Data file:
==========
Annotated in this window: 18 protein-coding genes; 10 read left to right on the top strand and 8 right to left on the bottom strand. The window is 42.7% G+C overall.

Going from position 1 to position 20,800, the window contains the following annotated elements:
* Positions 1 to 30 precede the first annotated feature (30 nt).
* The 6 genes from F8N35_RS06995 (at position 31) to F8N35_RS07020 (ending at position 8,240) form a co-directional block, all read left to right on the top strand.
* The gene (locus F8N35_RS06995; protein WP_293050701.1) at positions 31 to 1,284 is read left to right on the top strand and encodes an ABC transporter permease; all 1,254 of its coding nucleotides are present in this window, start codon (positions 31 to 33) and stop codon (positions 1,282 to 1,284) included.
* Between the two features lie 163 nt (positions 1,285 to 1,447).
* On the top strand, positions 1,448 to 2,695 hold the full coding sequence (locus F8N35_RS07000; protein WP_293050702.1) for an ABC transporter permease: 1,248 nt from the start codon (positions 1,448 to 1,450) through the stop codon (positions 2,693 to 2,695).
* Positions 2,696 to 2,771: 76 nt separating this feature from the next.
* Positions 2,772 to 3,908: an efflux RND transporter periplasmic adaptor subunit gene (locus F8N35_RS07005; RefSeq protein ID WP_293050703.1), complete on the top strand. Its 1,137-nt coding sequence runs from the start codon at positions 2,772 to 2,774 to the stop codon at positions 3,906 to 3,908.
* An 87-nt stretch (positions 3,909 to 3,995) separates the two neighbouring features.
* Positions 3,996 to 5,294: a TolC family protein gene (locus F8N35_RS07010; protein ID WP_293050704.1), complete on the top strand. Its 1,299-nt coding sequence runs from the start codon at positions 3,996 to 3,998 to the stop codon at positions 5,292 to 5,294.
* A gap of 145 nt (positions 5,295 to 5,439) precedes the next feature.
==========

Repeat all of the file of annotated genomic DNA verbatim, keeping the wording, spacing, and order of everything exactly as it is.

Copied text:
Annotated in this window: 18 protein-coding genes; 10 read left to right on the top strand and 8 right to left on the bottom strand. The window is 42.7% G+C overall.

Going from position 1 to position 20,800, the window contains the following annotated elements:
* Positions 1 to 30 precede the first annotated feature (30 nt).
* The 6 genes from F8N35_RS06995 (at position 31) to F8N35_RS07020 (ending at position 8,240) form a co-directional block, all read left to right on the top strand.
* The gene (locus F8N35_RS06995; protein WP_293050701.1) at positions 31 to 1,284 is read left to right on the top strand and encodes an ABC transporter permease; all 1,254 of its coding nucleotides are present in this window, start codon (positions 31 to 33) and stop codon (positions 1,282 to 1,284) included.
* Between the two features lie 163 nt (positions 1,285 to 1,447).
* On the top strand, positions 1,448 to 2,695 hold the full coding sequence (locus F8N35_RS07000; protein WP_293050702.1) for an ABC transporter permease: 1,248 nt from the start codon (positions 1,448 to 1,450) through the stop codon (positions 2,693 to 2,695).
* Positions 2,696 to 2,771: 76 nt separating this feature from the next.
* Positions 2,772 to 3,908: an efflux RND transporter periplasmic adaptor subunit gene (locus F8N35_RS07005; RefSeq protein ID WP_293050703.1), complete on the top strand. Its 1,137-nt coding sequence runs from the start codon at positions 2,772 to 2,774 to the stop codon at positions 3,906 to 3,908.
* An 87-nt stretch (positions 3,909 to 3,995) separates the two neighbouring features.
* Positions 3,996 to 5,294: a TolC family protein gene (locus F8N35_RS07010; protein ID WP_293050704.1), complete on the top strand. Its 1,299-nt coding sequence runs from the start codon at positions 3,996 to 3,998 to the stop codon at positions 5,292 to 5,294.
* A gap of 145 nt (positions 5,295 to 5,439) precedes the next feature.